(Yicai Global) June 6 -- China was the largest importer of German robotics and automation products last year, showed data issued by Germany’s mechanical engineering industry association. Large investments by electronics firms in automation was the main driver for China’s increased demand for such products.
The exports of German robotics products to China jumped 60 percent annually last year, while such exports to other parts of the Asian continent soared only 20 percent, state-run Xinhua News Agency said, citing data issued by Frankfurt-based Verband Deutscher Maschinen- und Anlagenbau, or VDMA, yesterday.
The global sales volume of German robotics and automation products also surged to a new high in 2017. The total sales reached EUR14.5 billion (USD17 billion) last year, setting a new record.
The robust growth in sales volume beyond expectation indicates a vigorous automation market, said Norbert Stein, chief executive of VDMA Robotics and Automation, yesterday. "2017 was a very strong year for our industry," Stein said. "The fact that our expectations have now once again been exceeded is a testimony to the extraordinary market dynamics in automation."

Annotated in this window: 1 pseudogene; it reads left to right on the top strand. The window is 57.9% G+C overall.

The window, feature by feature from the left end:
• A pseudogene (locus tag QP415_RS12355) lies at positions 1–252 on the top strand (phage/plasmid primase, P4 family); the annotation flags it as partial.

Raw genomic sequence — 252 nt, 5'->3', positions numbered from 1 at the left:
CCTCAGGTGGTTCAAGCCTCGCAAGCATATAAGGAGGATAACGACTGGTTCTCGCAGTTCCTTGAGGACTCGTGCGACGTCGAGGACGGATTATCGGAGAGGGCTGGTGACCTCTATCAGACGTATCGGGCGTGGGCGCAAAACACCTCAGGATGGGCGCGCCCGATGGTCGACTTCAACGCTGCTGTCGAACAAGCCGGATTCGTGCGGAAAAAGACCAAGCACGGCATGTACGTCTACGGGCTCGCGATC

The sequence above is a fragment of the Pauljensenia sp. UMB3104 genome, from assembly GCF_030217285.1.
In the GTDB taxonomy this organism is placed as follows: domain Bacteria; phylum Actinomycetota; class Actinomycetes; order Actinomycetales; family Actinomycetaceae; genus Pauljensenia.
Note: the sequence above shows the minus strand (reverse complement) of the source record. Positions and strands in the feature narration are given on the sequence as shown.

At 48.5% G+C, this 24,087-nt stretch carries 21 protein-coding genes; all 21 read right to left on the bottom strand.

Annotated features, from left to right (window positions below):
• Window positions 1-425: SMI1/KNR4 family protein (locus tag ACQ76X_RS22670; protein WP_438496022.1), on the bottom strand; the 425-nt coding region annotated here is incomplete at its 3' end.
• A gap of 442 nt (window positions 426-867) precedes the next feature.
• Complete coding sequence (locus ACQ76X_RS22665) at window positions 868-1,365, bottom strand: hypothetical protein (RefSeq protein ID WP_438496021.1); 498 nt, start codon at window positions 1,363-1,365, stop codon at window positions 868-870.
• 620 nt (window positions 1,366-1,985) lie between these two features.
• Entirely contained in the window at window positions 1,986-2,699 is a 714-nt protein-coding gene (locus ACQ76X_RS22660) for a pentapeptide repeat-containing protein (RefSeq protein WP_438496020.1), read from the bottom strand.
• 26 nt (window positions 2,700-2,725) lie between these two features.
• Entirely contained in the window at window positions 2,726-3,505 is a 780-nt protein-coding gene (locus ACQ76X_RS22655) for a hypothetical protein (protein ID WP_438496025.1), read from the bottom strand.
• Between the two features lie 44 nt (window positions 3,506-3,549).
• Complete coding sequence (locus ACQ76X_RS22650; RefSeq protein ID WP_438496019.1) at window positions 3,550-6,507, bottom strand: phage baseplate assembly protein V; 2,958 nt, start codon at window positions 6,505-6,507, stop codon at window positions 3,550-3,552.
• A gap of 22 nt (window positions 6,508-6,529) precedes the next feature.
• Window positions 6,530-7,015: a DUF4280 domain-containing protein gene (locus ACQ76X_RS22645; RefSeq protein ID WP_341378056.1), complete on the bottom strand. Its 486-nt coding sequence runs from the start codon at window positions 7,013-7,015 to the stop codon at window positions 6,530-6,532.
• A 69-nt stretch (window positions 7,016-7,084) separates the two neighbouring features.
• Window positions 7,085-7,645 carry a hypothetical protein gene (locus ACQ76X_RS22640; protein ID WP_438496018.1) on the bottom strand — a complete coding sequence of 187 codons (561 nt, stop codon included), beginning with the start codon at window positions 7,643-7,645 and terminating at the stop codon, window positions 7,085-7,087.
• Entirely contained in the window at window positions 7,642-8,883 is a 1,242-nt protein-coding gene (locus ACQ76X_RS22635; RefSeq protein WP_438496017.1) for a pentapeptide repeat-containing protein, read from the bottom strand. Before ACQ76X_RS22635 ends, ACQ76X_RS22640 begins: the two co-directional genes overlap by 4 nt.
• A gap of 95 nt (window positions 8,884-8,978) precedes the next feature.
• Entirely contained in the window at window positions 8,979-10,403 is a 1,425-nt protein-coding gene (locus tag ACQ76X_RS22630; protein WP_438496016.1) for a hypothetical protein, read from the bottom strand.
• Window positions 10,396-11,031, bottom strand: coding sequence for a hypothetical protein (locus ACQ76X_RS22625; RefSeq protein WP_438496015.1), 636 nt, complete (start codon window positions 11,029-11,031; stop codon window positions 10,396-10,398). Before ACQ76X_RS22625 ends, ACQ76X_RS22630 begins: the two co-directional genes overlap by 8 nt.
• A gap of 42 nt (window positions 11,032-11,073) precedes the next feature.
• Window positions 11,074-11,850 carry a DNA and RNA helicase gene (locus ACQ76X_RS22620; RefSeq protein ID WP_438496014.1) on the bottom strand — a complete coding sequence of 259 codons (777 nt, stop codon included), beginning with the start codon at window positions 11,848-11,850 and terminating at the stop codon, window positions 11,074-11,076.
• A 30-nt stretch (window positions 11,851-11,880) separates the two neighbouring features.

VDMA anticipates EUR15.8 billion sales for German robotics and automation products this year, which corresponds to a 9 percent annual increase, thanks to what it called the driving force brought about by global automation trend and digitalization.
China sold 87,000 industrial robots in 2016, up 27 percent year-on-year, making it the biggest robot market in the world in terms of annual sales, showed data from the International Federation of Robotics, a professional umbrella organization. Sales of industrial robots are set to grow 15 percent to 20 percent per year over the next three years in the country, it estimates.
Chinese firms also bought majority stakes in some of the world’s biggest German industrial robot makers as in the case of Midea Group buying nearly 95 percent stake in KUKA Aktiengesellschaft in 2016. They are jointly building a robot manufacturing base in Foshan, southeastern China’s Guangdong province. Kuka joined a growing list of German firms including Kion, Putzmeister and KraussMaffei to come under Chinese ownership in recent years.
Editor: Mevlut Katik